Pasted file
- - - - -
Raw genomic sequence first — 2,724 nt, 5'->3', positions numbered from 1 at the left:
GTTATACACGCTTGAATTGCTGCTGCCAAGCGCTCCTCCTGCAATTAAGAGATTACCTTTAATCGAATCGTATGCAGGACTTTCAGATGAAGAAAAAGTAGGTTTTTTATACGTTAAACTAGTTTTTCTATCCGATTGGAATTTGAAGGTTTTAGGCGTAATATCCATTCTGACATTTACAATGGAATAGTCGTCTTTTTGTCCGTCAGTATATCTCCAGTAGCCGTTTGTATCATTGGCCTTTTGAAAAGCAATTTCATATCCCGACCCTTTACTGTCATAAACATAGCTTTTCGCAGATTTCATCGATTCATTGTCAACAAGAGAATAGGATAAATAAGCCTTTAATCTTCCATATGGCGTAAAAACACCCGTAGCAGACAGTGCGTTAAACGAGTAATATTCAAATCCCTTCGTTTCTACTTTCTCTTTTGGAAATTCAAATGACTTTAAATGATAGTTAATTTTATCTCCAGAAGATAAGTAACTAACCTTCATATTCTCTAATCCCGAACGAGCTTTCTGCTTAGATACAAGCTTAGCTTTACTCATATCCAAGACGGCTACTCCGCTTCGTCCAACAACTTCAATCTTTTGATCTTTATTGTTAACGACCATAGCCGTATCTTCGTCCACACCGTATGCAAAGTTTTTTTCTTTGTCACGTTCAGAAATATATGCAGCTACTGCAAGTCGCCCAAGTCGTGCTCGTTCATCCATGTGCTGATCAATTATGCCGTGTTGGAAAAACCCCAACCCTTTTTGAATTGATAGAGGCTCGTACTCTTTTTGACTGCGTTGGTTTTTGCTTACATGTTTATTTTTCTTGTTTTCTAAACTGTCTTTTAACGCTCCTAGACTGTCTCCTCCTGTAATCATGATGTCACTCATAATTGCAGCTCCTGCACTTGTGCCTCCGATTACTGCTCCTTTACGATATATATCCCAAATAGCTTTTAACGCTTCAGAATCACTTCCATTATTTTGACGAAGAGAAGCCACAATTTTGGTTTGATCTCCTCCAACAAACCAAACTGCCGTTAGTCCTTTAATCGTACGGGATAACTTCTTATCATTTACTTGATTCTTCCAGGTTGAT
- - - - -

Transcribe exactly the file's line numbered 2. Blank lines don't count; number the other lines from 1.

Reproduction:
GTTATACACGCTTGAATTGCTGCTGCCAAGCGCTCCTCCTGCAATTAAGAGATTACCTTTAATCGAATCGTATGCAGGACTTTCAGATGAAGAAAAAGTAGGTTTTTTATACGTTAAACTAGTTTTTCTATCCGATTGGAATTTGAAGGTTTTAGGCGTAATATCCATTCTGACATTTACAATGGAATAGTCGTCTTTTTGTCCGTCAGTATATCTCCAGTAGCCGTTTGTATCATTGGCCTTTTGAAAAGCAATTTCATATCCCGACCCTTTACTGTCATAAACATAGCTTTTCGCAGATTTCATCGATTCATTGTCAACAAGAGAATAGGATAAATAAGCCTTTAATCTTCCATATGGCGTAAAAACACCCGTAGCAGACAGTGCGTTAAACGAGTAATATTCAAATCCCTTCGTTTCTACTTTCTCTTTTGGAAATTCAAATGACTTTAAATGATAGTTAATTTTATCTCCAGAAGATAAGTAACTAACCTTCATATTCTCTAATCCCGAACGAGCTTTCTGCTTAGATACAAGCTTAGCTTTACTCATATCCAAGACGGCTACTCCGCTTCGTCCAACAACTTCAATCTTTTGATCTTTATTGTTAACGACCATAGCCGTATCTTCGTCCACACCGTATGCAAAGTTTTTTTCTTTGTCACGTTCAGAAATATATGCAGCTACTGCAAGTCGCCCAAGTCGTGCTCGTTCATCCATGTGCTGATCAATTATGCCGTGTTGGAAAAACCCCAACCCTTTTTGAATTGATAGAGGCTCGTACTCTTTTTGACTGCGTTGGTTTTTGCTTACATGTTTATTTTTCTTGTTTTCTAAACTGTCTTTTAACGCTCCTAGACTGTCTCCTCCTGTAATCATGATGTCACTCATAATTGCAGCTCCTGCACTTGTGCCTCCGATTACTGCTCCTTTACGATATATATCCCAAATAGCTTTTAACGCTTCAGAATCACTTCCATTATTTTGACGAAGAGAAGCCACAATTTTGGTTTGATCTCCTCCAACAAACCAAACTGCCGTTAGTCCTTTAATCGTACGGGATAACTTCTTATCATTTACTTGATTCTTCCAGGTTGAT